Managing the Food System
Managing the Food System AG BM 460
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This 0 page Class Notes was uploaded by Dr. Mabel Hegmann on Sunday November 1, 2015. The Class Notes belongs to AG BM 460 at Pennsylvania State University taught by James William Dunn in Fall. Since its upload, it has received 18 views. For similar materials see /class/233043/ag-bm-460-pennsylvania-state-university in Agricultural Economics And Business at Pennsylvania State University.
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Date Created: 11/01/15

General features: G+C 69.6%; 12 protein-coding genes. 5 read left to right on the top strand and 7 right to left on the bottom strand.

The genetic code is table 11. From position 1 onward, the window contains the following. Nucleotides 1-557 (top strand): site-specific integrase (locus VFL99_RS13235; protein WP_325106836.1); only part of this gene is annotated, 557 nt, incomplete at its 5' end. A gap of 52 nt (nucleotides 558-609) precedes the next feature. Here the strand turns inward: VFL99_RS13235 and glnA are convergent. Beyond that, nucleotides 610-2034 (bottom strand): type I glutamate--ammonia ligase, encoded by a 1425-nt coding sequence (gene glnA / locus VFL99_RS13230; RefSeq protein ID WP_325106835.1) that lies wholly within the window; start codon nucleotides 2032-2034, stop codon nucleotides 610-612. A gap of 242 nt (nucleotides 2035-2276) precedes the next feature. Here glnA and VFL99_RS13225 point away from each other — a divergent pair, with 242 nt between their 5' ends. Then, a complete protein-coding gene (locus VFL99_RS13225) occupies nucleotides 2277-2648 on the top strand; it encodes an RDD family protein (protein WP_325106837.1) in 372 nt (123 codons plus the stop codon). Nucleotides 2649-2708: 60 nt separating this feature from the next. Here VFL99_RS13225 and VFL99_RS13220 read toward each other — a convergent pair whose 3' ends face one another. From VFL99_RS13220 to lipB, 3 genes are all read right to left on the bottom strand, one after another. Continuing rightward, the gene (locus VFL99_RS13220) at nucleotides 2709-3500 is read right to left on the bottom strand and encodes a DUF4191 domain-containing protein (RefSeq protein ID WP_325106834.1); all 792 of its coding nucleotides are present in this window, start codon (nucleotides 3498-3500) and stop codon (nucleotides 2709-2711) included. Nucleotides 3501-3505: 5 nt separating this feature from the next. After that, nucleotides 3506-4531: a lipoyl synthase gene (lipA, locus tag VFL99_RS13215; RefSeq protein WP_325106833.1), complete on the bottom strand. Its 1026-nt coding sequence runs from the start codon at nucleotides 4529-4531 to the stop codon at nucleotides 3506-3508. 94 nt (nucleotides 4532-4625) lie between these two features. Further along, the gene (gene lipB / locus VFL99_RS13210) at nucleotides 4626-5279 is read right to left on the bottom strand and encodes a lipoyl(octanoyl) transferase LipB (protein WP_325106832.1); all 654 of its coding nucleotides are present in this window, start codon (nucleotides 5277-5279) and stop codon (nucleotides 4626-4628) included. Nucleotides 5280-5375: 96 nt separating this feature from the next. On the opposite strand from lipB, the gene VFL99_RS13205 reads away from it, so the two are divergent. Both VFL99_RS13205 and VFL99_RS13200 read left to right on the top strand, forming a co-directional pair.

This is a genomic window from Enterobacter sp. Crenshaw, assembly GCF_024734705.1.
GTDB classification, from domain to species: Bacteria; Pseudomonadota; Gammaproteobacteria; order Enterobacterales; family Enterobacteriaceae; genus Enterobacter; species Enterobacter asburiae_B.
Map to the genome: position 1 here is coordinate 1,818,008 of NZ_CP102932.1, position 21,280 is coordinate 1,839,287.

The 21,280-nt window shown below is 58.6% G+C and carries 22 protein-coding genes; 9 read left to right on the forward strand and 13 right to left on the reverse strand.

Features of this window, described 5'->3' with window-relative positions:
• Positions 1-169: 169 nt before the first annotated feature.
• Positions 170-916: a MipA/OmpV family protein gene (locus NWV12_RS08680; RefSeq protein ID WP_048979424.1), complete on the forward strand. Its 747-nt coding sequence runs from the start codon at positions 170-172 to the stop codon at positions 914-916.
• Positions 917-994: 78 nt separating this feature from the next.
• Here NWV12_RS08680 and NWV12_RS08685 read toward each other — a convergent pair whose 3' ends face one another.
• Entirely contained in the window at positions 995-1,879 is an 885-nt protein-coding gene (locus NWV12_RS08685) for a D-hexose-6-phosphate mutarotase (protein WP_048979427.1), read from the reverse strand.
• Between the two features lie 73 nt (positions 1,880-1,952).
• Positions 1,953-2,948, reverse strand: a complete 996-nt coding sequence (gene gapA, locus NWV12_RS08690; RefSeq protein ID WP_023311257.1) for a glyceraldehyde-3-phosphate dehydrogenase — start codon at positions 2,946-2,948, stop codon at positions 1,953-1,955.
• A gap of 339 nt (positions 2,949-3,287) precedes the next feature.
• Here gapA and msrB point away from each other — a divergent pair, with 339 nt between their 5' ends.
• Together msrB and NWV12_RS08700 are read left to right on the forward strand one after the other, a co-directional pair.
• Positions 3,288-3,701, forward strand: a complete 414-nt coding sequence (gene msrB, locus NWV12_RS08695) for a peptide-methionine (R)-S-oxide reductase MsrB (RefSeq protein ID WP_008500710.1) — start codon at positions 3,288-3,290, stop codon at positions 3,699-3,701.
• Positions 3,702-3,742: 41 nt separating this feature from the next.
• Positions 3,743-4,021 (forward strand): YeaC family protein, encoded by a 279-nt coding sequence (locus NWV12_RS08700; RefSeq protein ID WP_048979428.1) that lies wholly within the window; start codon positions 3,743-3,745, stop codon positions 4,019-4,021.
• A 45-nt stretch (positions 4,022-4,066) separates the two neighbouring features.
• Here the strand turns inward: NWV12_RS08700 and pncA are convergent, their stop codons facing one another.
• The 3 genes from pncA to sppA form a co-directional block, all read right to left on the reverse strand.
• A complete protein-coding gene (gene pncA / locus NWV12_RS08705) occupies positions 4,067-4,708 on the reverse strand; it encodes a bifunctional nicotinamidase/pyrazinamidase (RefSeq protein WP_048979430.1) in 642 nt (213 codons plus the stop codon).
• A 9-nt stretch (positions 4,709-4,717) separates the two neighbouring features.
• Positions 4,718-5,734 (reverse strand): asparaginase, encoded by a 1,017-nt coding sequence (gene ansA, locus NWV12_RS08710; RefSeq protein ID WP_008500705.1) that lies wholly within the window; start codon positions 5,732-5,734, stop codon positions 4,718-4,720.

AG BM 460 In class Case Fenn s Finest Chocolate Milk Purchases James W Dunn Fenn s Finest Chocolate is a mediumsized familyowned candy manufacturer The candy industry has three major rms Hershey Mars and Nestles and many smaller rms Competition is fierce with a lot of advertising and the retailers put a lot of pressure on smaller firms who want to get their products on the store shelves These include slotting fees mandatory special promotions and discounts on the product As a result controlling costs is essential However the major companies also do a lot of advertising often at costs that are well beyond the capability of the smaller firms like Fenn s The president and principal owner is Doug Fenn Mr Fenn is a handson boss but he delegates considerable authority to his employees He will consider new ideas and support employees if they make mistakes but he expects them to be able to clearly explain their thinking as such ideas are set forth in the weekly executive committee meetings As the fourth generation in the firm longrun profitability is his goal The rm has three vice presidents who have differing perspectives on what the rm should do to make the business do better Mike Mahoney is the vice president for marketing He faces the buyers every day and is very conscious of costs because he is getting pressure daily from his customers to make price concessions Jane Jenks is the vice president for research and quality control With her PhD in Food Science from Penn State she works on developing new products and working with the formulas for existing products She takes great pride in the high quality of the Fenn s candy line especially the Big Boogie bar which she developed in her first year with the rm The third person is the vice president for operations Stan Sabers He is responsible for the processing lines and must see that the product is made according to specifications is uniform and that productivity and cost targets are met You are the raw product manager Your job is to buy the commodities from which the candy is made The four main ingredients are cocoa sugar milk and peanut butter All are available from a variety of sources in various qualities for various prices You report to the executive committee and discuss your short and longrun procurement strategy Mr Fenn and the three vice presidents often have lots of questions You have traditionally bought your milk from MarylandVirginia Milk Producers You have paid the going rate for milk for many years but you are wondering whether to enter into a long run contract with MarylandVirginia or some other supplier that guarantees a fixed price for next year Outline the process you will use to explore and evaluate the opportunity What factors do you expect to be especially important in what you decide to do Milk The price of milk once had a support price that produced a lot of price stability However in the early 1980s this support price was so high that the cost of the support program became prohibitive The support price was lowered through political negotiation and since then as the accompanying figure shows prices have been extremely volatile Milk marketing laws allow well Class III Milk Price 19952009 The Penn State Creamery Inclass Case AG BM 460 The first Penn State Creamery was established in 1865 Initially it was a milk storage and creamripening room Over time it processed more milk and taught a variety of processing courses The University farms did not produce enough milk to supply the needs of the creamery and so local farmers sold their milk to the creamery It moved several times finally ending up in Borland Building The Creamery Sales Room that closed in 2006 was added to Borland in 1961 A complete history of the creamery is found at httpwwwcreamerypsueduHistoryhtm It is easy to con ise the icecream store and the processing operation since the icecream store is the part seen by the public However the processing operation supplies milk cheese ice cream and other products to the dining halls the Nittany Lion Inn the Penn Stater and other oncampus locations Although it once sold products in State College and Altoona the growth of the University and an increased sensitivity by Penn State about competing with local businesses now limits sales to the Campus In addition to the Food Science majors Penn State uses the Creamery to teach the famous Ice Cream Short Course and other processing courses to professionals in the dairy industry In 2006 the new Food Science Building opened with a much larger sales room and a beauti il processing facility A Creamery ice cream cone is a part of the campus visit of many football fans prospective students and others Alumni have said it was one of the things they most want to do when they visit the campus Having said that it is also a business Twenty years ago it was losing a lot of money and there was talk of closing the creamery The decision was made instead to operate it more like a business paying attention to profits costs and other issues that any regular business must do With that in mind consider the following questions About your customers 0 are your customers Who is your competition How important is the price How important is service About your products Besides ice cream what do you sell How important are these other items to the business How profitable are they If you wanted to sell fewer products what could you eliminate with the least impact About your inputs What are your key inputs Where do you buy them How is the price established Is timing important What type of control do you have How does your supplier know your speci c needs About the workforce Are most of the jobs skilled or unskilled How much turnover is there Is the workforce unionized Do they have trouble finding the workers they need About the government Is it subject to regulation If so What What about environmental laws Do these regulations apply to competitors as well About the location How does the new location compare to the old